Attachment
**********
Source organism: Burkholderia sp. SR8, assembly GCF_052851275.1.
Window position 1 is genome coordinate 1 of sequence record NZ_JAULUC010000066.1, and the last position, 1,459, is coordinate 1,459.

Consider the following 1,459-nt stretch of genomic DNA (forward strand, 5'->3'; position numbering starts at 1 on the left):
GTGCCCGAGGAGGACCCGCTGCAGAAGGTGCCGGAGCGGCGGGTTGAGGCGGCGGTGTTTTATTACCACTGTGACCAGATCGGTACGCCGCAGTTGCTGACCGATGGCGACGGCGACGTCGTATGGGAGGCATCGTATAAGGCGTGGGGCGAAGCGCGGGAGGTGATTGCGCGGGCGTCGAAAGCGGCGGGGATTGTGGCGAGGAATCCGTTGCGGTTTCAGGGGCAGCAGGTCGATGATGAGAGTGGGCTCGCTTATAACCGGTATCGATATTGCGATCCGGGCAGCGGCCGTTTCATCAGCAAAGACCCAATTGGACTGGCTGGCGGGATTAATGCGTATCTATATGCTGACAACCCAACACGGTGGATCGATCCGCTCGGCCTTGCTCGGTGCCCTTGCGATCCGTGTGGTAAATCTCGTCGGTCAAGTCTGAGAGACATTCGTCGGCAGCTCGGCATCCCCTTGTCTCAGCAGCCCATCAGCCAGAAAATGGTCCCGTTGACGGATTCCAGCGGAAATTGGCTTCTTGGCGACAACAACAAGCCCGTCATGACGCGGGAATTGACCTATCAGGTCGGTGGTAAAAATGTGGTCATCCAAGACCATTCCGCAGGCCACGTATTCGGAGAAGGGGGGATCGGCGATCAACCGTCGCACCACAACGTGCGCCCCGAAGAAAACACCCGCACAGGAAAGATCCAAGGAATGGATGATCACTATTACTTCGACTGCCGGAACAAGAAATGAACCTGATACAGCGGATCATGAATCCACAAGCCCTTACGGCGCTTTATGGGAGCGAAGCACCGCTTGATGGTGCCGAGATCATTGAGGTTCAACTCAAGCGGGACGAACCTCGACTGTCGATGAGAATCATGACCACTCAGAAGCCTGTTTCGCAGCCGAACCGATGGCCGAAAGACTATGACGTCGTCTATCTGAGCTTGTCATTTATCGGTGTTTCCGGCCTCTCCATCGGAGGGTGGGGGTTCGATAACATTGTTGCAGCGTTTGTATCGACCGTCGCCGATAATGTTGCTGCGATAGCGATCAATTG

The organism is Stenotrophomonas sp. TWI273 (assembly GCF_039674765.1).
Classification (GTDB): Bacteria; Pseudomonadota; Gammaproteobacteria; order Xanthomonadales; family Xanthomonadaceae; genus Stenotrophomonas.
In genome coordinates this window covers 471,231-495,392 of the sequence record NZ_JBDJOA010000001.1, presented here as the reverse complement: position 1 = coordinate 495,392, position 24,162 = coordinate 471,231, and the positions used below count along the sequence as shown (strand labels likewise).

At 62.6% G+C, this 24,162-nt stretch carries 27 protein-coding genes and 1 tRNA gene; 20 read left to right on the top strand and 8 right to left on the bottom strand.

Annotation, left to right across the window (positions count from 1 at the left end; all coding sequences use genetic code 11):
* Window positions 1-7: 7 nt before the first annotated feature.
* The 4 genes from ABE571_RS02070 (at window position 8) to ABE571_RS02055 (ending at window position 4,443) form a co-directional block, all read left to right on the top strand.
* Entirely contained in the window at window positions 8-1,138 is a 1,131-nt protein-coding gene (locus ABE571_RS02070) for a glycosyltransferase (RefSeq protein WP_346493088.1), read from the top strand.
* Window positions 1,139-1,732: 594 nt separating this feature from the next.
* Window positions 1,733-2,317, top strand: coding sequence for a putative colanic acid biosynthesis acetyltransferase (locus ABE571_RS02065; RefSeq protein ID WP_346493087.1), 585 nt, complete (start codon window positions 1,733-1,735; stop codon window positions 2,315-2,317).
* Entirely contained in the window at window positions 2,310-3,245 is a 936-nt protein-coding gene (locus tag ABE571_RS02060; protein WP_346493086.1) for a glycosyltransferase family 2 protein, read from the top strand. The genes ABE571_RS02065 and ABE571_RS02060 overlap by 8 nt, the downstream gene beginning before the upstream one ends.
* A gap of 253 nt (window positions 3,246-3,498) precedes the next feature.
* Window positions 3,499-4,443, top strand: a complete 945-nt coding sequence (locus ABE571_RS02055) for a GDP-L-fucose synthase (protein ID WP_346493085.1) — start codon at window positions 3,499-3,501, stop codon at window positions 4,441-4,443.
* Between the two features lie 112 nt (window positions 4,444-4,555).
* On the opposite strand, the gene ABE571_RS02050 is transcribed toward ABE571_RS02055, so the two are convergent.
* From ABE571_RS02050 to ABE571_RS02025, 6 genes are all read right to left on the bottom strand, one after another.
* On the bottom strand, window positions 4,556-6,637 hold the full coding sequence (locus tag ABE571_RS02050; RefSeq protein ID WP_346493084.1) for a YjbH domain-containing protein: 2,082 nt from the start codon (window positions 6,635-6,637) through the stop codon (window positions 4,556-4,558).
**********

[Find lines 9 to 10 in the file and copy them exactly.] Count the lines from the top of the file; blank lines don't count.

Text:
Annotation, left to right across the window (positions count from 1 at the left end; all coding sequences use genetic code 11):
* Window positions 1-7: 7 nt before the first annotated feature.